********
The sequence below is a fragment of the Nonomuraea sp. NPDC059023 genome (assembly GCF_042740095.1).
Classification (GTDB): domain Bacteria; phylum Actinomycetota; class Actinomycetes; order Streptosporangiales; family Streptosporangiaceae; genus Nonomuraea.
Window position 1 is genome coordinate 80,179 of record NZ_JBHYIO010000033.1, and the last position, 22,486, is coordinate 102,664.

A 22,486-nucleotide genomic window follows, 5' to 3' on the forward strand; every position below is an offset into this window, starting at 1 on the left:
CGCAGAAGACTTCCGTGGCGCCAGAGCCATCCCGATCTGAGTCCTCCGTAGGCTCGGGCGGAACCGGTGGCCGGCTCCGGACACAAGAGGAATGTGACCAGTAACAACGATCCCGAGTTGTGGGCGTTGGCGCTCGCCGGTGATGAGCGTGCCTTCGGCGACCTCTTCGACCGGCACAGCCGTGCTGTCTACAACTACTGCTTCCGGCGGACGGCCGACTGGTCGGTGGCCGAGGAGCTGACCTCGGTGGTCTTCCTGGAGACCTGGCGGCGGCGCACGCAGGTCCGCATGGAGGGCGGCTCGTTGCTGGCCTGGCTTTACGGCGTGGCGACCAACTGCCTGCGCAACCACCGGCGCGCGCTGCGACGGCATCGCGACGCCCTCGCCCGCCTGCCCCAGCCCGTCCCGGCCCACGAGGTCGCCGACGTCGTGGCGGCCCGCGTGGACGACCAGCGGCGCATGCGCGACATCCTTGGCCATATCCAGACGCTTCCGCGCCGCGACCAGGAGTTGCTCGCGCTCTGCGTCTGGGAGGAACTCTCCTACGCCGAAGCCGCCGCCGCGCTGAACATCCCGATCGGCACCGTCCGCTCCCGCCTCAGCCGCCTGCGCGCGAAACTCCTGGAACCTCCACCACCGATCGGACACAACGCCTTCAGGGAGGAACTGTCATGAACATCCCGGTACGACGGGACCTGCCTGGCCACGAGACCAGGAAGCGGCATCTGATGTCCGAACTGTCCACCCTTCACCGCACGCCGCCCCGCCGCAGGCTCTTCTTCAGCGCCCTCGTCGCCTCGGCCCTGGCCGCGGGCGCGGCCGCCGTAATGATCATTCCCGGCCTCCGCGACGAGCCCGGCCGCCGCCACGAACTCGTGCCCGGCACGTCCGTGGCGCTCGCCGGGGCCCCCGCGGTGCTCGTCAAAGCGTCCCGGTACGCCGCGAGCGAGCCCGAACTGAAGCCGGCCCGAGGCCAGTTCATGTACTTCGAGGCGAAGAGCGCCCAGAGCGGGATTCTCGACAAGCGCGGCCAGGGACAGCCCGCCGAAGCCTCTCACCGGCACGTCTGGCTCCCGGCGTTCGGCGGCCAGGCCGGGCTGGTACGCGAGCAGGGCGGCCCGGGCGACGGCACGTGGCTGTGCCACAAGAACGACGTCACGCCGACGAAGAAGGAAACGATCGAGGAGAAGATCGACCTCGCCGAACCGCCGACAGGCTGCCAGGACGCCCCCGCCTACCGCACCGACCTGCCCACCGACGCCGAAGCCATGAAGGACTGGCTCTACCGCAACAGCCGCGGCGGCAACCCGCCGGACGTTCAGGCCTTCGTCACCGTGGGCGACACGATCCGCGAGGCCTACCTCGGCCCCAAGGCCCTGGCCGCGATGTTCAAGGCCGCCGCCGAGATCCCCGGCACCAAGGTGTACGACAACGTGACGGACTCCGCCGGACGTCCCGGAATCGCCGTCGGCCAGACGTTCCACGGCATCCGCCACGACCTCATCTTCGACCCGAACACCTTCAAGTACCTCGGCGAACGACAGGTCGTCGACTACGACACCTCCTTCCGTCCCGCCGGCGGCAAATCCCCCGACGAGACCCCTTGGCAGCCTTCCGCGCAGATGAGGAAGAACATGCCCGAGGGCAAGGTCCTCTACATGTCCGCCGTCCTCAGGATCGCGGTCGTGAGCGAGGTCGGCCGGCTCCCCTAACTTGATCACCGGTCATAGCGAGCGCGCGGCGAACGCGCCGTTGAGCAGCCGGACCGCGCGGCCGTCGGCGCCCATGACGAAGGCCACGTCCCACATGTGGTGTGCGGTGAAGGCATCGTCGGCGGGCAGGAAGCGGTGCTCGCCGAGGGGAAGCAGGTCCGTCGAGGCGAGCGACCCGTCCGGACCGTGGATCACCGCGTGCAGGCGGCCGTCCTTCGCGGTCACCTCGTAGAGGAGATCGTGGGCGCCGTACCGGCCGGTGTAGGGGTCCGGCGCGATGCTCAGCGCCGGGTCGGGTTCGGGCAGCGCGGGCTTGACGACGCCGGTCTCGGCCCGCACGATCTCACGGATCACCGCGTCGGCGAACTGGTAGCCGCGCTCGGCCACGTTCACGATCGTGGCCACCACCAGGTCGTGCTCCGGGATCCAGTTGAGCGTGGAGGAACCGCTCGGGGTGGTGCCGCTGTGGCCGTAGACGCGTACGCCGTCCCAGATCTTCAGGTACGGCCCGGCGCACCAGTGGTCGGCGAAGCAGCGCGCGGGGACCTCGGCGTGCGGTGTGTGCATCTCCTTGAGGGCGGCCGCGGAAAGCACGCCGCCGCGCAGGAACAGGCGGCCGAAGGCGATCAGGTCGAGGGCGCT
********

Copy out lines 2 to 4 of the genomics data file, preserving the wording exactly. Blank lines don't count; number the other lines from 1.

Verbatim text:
Classification (GTDB): domain Bacteria; phylum Actinomycetota; class Actinomycetes; order Streptosporangiales; family Streptosporangiaceae; genus Nonomuraea.
Window position 1 is genome coordinate 80,179 of record NZ_JBHYIO010000033.1, and the last position, 22,486, is coordinate 102,664.

A 22,486-nucleotide genomic window follows, 5' to 3' on the forward strand; every position below is an offset into this window, starting at 1 on the left: